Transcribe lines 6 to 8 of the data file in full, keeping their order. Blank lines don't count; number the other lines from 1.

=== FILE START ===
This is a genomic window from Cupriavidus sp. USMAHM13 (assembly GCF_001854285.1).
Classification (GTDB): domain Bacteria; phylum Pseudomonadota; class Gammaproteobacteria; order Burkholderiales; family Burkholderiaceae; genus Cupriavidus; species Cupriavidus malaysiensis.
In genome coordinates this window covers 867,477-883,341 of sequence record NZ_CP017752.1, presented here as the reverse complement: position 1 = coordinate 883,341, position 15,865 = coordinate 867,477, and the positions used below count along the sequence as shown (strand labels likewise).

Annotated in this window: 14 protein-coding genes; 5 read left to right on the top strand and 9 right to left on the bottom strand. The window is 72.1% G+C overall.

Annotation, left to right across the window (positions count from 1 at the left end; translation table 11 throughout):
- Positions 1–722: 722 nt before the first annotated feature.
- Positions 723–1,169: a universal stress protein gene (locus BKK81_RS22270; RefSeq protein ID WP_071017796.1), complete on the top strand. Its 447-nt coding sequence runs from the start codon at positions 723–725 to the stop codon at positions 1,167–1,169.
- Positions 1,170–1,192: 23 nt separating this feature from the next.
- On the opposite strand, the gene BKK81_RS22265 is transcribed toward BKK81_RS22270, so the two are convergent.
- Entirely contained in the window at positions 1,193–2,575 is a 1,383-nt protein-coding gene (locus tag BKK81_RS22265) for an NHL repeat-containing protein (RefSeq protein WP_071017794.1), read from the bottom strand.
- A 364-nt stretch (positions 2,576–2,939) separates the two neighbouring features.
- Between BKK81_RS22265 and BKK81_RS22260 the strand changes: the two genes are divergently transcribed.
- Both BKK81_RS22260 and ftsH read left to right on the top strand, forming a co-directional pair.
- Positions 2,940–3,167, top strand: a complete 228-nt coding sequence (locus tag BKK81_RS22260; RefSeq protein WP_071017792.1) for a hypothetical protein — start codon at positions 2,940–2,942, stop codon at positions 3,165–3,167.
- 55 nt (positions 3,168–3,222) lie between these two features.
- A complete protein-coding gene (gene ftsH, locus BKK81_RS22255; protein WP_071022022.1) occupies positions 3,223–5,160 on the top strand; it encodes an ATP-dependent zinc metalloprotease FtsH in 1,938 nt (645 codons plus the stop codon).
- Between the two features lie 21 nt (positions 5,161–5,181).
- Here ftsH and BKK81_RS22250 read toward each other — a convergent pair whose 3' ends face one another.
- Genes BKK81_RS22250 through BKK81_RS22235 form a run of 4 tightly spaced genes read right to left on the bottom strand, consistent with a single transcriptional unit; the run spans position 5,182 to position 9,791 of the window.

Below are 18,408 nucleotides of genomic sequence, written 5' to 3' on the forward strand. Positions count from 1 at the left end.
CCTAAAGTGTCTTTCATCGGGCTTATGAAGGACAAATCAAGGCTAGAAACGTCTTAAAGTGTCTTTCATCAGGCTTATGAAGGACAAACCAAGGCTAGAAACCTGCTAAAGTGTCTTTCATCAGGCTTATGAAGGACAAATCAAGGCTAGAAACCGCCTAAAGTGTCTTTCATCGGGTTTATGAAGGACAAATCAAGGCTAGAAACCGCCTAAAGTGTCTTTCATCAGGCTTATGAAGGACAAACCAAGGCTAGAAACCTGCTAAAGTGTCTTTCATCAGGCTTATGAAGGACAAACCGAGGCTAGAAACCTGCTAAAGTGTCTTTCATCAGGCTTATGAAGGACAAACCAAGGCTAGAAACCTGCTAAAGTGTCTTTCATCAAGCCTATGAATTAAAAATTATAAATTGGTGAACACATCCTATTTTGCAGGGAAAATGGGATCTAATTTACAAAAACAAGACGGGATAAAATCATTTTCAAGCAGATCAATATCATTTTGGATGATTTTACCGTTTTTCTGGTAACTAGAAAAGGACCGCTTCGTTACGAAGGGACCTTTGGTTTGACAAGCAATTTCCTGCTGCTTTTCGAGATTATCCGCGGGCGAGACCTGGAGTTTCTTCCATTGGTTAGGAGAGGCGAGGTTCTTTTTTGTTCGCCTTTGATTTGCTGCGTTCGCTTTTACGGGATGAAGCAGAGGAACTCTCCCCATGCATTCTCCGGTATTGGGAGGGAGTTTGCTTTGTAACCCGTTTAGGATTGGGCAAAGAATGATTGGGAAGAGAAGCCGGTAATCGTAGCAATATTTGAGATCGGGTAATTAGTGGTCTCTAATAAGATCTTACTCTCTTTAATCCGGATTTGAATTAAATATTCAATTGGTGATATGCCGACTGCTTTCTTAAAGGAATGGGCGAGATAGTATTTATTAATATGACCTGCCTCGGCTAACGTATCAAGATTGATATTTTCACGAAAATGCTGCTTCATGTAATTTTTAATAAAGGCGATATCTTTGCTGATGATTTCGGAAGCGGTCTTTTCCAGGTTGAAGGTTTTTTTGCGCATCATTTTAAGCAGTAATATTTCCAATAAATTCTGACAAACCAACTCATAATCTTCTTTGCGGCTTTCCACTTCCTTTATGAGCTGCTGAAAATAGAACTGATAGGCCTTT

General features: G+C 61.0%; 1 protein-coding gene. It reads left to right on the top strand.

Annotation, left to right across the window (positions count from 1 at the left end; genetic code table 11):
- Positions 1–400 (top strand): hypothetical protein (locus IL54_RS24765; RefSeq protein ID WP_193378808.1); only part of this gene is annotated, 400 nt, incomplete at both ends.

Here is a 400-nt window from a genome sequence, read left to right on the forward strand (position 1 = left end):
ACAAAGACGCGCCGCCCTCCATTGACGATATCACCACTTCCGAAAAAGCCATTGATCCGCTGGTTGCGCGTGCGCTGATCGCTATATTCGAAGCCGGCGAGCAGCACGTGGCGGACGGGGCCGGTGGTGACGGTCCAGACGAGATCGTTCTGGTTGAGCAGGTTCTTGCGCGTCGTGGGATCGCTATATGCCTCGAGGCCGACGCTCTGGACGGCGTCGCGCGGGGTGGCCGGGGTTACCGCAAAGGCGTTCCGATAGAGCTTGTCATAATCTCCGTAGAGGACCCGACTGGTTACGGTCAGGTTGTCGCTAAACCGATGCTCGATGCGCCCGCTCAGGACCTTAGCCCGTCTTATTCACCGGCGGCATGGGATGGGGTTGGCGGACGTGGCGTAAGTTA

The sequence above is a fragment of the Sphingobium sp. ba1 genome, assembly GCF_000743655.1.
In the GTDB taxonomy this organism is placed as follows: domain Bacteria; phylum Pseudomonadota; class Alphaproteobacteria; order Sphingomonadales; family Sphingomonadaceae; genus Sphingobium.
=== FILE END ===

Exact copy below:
- Positions 1–722: 722 nt before the first annotated feature.
- Positions 723–1,169: a universal stress protein gene (locus BKK81_RS22270; RefSeq protein ID WP_071017796.1), complete on the top strand. Its 447-nt coding sequence runs from the start codon at positions 723–725 to the stop codon at positions 1,167–1,169.
- Positions 1,170–1,192: 23 nt separating this feature from the next.